PolyU Study Finds Trust Drives Empowerment in Chinese Hotels
However, empowerment is most commonly understood from a Western perspective, and the researchers note that there is evidence casting “serious doubt on the applicability of workplace empowerment, in its Westernized form, within cultures where managerial structures are, perhaps, more formal and power distance is greater”.
China, which is generally considered a high power-distance culture, has witnessed a dramatic expansion of international hotel chains in recent years, with a concomitant and uncritical importation of management theory and practices from the West. Yet there are cultural factors at both the managerial and employee levels that may hinder empowerment in China – and Asia more widely.
At the managerial level, habitual ways of thinking, fear of anarchy, personal insecurity, a lack of skills to mentor and support employees, and the absence of top management examples can be problematic. At the employee level, “traditions of hierarchy, fear of retaliation, the attitude that empowerment is ‘not my job’, failure to identify empowerment, and suspicion and pessimism” dampen enthusiasm for empowerment. Additionally, Chinese society tends to be relationship-based, with business operation underpinned by guanxi or personal networks, whereas empowerment is conceptualised in the West at the organisational level.
The researchers set out to determine “which factors affect employee empowerment practices” in a non-Western hotel management context. Of specific concern was learning how Asian managers perceived the meaning of empowerment, the value and limitations in applying empowerment, for whom, where and in what situations empowerment can be implemented, the policies that should accompany the use of empowerment and the obstacles to either implementing or sustaining empowerment.
Choosing Chinese managers and their experience with rapidly growing international hotel chains as representative of the Asian whole, the researchers carried out a survey amongst 45 middle- and senior-level managers of both domestic and international hotels. All of the respondents were enrolled in a Master of Science in Hotel and Tourism Management programme in Hangzhou. Twelve of the initial respondents were asked to participate in two focus-group sessions to further refine the ides generated by the survey.
Half of the respondents were women, and the sample was roughly split between managers in their 20s with a few years of hotel management experience and higher-ranking managers in their 30s and 40s with 10 or more years of experience under their belts. Only just over 15% earned more than RMB20,000 per month, with nearly three-quarters on a monthly salary of less than RMB15,000.
The hotel managers perceived a clear distinction between situational and structural empowerment, with the majority more comfortable with the situational variety. An example of structural empowerment, as defined by one respondent, is a restaurant manager promoting a waiter to team leader to improve operational efficiency.
Situational empowerment, in contrast, involves managers empowering trusted employees in specific situations and thus for a limited duration. For example, a front desk employee is trusted to deal directly with customer complaints about hotel charges during a busy period or the accounts department to coordinate a government audit. In this way, the researchers explain, “empowerment is the key to enabling effective management”.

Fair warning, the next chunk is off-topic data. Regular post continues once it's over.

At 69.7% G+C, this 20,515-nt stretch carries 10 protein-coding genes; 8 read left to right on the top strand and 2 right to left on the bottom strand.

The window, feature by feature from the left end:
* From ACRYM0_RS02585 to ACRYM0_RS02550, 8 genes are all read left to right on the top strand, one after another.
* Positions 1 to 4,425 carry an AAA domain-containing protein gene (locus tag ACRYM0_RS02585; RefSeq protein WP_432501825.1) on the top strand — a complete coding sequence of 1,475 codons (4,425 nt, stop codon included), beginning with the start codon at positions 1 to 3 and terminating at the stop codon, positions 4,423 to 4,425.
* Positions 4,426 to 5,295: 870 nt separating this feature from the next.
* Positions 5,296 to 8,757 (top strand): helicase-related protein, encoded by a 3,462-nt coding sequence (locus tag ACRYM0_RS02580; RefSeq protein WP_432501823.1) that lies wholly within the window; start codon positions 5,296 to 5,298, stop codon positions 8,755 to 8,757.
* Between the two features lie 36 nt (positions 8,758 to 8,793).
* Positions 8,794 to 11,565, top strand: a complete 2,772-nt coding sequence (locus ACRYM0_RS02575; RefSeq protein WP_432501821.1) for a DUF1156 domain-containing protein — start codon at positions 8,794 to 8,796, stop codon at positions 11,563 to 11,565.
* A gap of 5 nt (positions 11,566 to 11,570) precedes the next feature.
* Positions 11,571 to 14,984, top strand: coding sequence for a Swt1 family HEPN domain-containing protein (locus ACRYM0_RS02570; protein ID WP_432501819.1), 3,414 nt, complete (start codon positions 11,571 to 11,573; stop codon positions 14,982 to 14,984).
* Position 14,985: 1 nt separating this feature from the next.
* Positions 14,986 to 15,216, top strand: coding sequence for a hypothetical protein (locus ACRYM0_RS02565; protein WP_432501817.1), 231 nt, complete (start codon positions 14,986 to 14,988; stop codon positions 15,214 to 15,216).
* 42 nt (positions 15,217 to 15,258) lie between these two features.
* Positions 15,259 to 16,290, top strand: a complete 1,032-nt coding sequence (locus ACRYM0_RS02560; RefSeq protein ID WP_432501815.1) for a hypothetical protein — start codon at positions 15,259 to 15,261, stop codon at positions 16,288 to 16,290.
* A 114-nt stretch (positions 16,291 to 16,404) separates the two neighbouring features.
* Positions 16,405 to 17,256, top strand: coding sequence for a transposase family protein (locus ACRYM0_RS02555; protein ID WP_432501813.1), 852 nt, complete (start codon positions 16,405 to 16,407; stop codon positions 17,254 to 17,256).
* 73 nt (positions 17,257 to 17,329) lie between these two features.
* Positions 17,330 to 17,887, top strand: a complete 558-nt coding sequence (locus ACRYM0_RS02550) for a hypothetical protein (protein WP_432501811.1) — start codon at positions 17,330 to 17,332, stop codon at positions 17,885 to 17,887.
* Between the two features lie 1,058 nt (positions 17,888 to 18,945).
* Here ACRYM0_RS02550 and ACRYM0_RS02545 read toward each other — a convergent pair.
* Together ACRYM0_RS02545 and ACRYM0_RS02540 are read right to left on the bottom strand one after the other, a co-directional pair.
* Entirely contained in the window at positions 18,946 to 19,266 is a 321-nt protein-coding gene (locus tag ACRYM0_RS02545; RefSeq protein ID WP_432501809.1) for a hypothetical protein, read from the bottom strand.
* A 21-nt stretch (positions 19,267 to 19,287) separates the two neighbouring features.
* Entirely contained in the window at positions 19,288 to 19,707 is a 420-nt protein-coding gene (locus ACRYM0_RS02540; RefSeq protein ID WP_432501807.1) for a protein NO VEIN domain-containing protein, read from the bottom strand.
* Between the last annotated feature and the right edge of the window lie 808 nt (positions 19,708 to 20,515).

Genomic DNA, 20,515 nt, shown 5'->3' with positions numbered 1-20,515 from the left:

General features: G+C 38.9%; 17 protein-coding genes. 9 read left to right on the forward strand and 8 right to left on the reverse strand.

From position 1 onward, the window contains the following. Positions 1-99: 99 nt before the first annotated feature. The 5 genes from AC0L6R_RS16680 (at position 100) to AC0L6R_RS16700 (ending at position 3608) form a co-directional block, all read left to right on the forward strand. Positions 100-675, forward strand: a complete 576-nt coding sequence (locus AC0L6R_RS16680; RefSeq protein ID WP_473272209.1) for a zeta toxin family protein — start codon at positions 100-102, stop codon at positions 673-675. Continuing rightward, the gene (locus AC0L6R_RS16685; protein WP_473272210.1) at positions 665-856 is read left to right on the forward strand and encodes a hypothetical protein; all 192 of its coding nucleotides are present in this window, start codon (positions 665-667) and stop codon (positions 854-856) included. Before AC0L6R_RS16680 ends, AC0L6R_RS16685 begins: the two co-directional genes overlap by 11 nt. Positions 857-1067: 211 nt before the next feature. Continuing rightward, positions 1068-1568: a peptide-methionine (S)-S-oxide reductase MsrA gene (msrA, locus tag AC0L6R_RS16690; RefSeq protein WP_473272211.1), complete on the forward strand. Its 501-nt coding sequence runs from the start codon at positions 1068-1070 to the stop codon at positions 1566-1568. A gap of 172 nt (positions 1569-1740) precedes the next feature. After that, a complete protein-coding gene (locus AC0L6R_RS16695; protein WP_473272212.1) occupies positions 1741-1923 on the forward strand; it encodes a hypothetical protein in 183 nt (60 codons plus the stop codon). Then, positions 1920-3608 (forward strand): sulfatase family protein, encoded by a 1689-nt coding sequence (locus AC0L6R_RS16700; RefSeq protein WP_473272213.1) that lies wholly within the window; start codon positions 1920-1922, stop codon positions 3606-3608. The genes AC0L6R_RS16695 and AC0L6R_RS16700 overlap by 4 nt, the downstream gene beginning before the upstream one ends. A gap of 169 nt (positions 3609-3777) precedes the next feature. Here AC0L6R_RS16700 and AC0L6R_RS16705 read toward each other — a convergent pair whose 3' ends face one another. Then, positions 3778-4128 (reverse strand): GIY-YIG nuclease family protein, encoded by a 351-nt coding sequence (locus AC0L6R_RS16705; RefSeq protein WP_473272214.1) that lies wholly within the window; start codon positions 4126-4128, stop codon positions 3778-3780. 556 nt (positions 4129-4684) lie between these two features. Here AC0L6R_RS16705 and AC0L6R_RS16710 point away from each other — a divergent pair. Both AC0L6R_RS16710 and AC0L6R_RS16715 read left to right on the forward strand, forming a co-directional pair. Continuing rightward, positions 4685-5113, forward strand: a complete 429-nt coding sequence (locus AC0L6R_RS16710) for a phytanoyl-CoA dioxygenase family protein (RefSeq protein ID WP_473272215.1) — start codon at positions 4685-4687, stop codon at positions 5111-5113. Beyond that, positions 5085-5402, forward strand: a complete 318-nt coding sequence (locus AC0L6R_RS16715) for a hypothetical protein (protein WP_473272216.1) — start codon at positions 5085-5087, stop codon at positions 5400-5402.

The greatest divergence with the Western view, which sees empowerment as “a general managerial tool that is applicable throughout organizations”, is that in China it is based on “situational factors relating to need”, the researchers emphasise. Hence, power is delegated only during busy periods, in high-pressure situations and crises, or in the absence of key managerial staff, and it is then withdrawn afterwards.
Of even greater note was the extent to which the hotel managers surveyed emphasised the importance of trust and interpersonal relationships in empowerment decisions. “Crucially”, the researchers point out, “managers must personally know staff members who are to be empowered, or a person whom the manager trusts must recommend them”. A majority of respondents believed they should empower responsible and reliable staff regardless of their job description. During the focus group discussions, “personal trust” was repeatedly linked with empowerment and explicitly tied to guanxi.
Interestingly, those cited as most reliable and trustworthy were family members or other close relatives. Several respondents stated that important departments, such as purchasing and finance, should be entrusted only to relatives, citing examples of “outsiders” being so entrusted with deleterious consequences.
In individualist countries, leaders select in-group members based on competence and contribution to the organisation. Favouring family members in any way would be viewed as nepotism and considered unethical. Yet in collectivist countries such as China, in-group members are selected on the basis of personal relationships. The researchers note that this indicates “that traditional Chinese cultural values have strong influences on empowerment” within the Chinese hotel industry.
The implementation of empowerment in Chinese hotels faces considerable challenges, and will require adjustments on the part of both multinational hotel chains and local managers. The chains will need a firm understanding of the cultural differences that the researchers outline. Local managers, in contrast, must learn to base decisions on competition between employees and “contributions to the organization” rather than on “trust and family status”. What is most certain is that the uncritical application of management theory across cultures and contexts is not an option.
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